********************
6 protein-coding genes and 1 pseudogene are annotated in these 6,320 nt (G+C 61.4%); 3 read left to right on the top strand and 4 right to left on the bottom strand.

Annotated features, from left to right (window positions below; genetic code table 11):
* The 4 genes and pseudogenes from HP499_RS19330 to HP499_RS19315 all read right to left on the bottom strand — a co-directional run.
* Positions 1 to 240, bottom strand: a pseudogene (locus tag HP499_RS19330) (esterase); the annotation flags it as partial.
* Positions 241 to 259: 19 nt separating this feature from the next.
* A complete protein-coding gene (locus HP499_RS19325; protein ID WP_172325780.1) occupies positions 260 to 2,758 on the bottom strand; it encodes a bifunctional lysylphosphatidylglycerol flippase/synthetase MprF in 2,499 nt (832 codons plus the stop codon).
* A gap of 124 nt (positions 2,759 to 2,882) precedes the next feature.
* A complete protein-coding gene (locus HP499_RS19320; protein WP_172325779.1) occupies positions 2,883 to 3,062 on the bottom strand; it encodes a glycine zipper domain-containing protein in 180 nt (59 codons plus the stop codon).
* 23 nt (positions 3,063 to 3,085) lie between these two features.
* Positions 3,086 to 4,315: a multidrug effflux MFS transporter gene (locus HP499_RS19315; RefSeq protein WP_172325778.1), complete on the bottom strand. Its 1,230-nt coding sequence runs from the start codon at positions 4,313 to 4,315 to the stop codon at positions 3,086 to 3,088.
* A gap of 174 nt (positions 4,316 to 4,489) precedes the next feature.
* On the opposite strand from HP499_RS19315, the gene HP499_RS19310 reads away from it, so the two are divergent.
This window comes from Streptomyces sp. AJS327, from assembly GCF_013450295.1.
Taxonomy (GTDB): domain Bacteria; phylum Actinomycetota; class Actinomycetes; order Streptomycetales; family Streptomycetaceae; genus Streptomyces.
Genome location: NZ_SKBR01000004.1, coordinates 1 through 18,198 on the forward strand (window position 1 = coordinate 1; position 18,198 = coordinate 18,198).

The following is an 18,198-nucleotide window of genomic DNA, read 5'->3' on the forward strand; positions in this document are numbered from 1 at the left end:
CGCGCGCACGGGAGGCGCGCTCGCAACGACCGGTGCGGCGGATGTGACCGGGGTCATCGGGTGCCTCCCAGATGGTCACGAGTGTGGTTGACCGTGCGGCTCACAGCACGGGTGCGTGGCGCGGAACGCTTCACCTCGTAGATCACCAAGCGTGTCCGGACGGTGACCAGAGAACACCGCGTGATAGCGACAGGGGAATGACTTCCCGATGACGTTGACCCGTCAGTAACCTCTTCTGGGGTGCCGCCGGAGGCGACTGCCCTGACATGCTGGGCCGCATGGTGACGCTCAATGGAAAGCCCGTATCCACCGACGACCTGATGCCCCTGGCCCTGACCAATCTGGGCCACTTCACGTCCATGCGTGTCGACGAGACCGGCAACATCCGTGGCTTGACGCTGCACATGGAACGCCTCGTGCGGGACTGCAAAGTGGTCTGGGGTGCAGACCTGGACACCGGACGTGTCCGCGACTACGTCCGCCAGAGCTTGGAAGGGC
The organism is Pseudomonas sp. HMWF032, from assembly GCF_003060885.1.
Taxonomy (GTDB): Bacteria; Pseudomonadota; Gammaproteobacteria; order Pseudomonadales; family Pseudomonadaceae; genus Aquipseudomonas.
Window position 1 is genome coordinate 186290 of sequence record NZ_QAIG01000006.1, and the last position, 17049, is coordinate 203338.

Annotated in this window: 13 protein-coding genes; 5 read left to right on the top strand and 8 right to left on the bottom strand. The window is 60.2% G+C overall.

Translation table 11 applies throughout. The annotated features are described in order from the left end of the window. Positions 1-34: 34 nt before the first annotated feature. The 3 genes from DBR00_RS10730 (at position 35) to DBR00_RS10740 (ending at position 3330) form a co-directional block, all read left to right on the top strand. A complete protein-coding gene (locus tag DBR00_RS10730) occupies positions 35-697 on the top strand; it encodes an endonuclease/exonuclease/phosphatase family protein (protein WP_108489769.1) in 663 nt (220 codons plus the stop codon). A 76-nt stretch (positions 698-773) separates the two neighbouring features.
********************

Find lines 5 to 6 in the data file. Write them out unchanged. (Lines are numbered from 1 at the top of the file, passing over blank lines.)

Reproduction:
* Positions 241 to 259: 19 nt separating this feature from the next.
* A complete protein-coding gene (locus HP499_RS19325; protein ID WP_172325780.1) occupies positions 260 to 2,758 on the bottom strand; it encodes a bifunctional lysylphosphatidylglycerol flippase/synthetase MprF in 2,499 nt (832 codons plus the stop codon).